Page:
Wood vinegar or liquid smoke, which is also referred to as wood acid or pyroglinous acid, is a brown, cloudy, or transparent liquid that is obtained from the process of prolysis. The level of quality and efficiency of this product is directly dependent on the precise control of temperature and time in this process, as well as taking into account the consumables and the dosage and concentration of wood vinegar relative to the soil or plant where this product is to be used.
This fragrant substance has a low pH (about 3), while the amount of organic matter in it reaches 8%, which, in addition, has a high percolation power. Wood vinegar consists of 200 different compounds, all of which are organic and completely harmless. The main components of wood vinegar are:
- acetic acid
- Ethyl valerate (ester)
The most important organic compound in wood vinegar is acetic acid, which makes up 3-7% of it and 50–70% of its organic matter. The various compounds in this product make it effective for organic use for various purposes, bringing extraordinary results.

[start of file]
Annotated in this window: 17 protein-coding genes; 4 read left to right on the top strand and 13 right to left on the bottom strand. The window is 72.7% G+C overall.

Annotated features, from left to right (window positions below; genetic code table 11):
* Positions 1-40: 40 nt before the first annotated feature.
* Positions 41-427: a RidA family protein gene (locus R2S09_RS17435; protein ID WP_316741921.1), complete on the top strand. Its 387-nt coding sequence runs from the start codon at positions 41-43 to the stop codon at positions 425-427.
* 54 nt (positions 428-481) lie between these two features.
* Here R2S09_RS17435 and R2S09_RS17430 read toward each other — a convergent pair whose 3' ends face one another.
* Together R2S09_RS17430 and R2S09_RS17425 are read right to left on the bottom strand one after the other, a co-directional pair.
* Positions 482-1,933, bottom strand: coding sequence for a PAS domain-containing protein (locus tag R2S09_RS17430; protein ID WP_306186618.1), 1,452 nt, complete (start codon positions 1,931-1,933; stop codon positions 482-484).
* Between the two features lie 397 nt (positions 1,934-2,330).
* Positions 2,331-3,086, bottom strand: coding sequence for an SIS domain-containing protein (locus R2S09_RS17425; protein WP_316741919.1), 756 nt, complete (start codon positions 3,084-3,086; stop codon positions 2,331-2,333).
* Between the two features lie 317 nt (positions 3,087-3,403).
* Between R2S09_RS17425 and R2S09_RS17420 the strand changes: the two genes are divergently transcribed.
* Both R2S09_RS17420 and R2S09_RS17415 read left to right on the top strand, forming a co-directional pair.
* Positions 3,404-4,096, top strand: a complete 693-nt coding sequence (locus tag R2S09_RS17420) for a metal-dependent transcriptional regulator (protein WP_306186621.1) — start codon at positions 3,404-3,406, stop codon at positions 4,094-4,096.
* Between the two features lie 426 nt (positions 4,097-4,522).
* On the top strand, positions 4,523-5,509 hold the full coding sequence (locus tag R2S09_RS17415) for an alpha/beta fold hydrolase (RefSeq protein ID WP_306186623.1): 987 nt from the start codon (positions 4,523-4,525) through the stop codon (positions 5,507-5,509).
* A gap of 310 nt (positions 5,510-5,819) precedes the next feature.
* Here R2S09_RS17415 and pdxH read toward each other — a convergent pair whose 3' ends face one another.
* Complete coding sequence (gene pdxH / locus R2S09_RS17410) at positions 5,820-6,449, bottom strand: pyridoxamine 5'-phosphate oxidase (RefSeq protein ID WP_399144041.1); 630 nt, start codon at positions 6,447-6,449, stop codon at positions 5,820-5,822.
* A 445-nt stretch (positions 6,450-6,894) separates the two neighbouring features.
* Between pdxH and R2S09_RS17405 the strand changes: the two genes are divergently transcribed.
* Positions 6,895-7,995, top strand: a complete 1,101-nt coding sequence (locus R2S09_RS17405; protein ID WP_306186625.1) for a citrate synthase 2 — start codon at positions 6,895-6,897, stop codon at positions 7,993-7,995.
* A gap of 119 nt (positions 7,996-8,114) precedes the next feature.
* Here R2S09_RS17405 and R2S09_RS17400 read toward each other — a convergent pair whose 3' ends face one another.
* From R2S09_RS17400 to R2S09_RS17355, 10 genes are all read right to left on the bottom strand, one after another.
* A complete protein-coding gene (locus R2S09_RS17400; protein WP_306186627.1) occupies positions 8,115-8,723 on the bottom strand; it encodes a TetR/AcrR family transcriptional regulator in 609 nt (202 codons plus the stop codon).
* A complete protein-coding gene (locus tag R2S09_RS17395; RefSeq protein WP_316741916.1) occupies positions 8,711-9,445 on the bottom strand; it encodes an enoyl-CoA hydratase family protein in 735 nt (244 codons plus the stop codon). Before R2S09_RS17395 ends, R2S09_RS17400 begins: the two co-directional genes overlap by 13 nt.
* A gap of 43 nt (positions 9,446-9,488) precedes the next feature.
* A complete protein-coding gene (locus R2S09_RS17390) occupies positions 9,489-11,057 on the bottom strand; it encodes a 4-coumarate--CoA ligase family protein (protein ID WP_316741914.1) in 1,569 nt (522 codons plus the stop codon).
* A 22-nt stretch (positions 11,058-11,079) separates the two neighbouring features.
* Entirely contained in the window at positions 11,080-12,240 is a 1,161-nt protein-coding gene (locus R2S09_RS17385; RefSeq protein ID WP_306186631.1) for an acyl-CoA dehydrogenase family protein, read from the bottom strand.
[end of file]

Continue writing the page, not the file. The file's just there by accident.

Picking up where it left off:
Have you ever heard of biochar?
For most home gardeners, this term is probably brand new. In short, biochar is a charcoal compound that is added to soil to make it more fertile, and It has a long and complicated history of use in indigenous agriculture throughout West Africa and the Amazon rainforest, with incredible results that have been observed even to this day. This ancient method of agriculture can simultaneously increase yield and remove carbon dioxide from the atmosphere.
But what does this have to do with your garden? You may not run a high-yielding farm or attempt to sequester carbon. But biochar has many benefits for the soil in your yard or garden and can significantly increase its fertility. If your house is built on infertile land, the growth of your crops will be disappointing, but biochar can help restore poor soil and increase harvest and yield in your vegetable garden.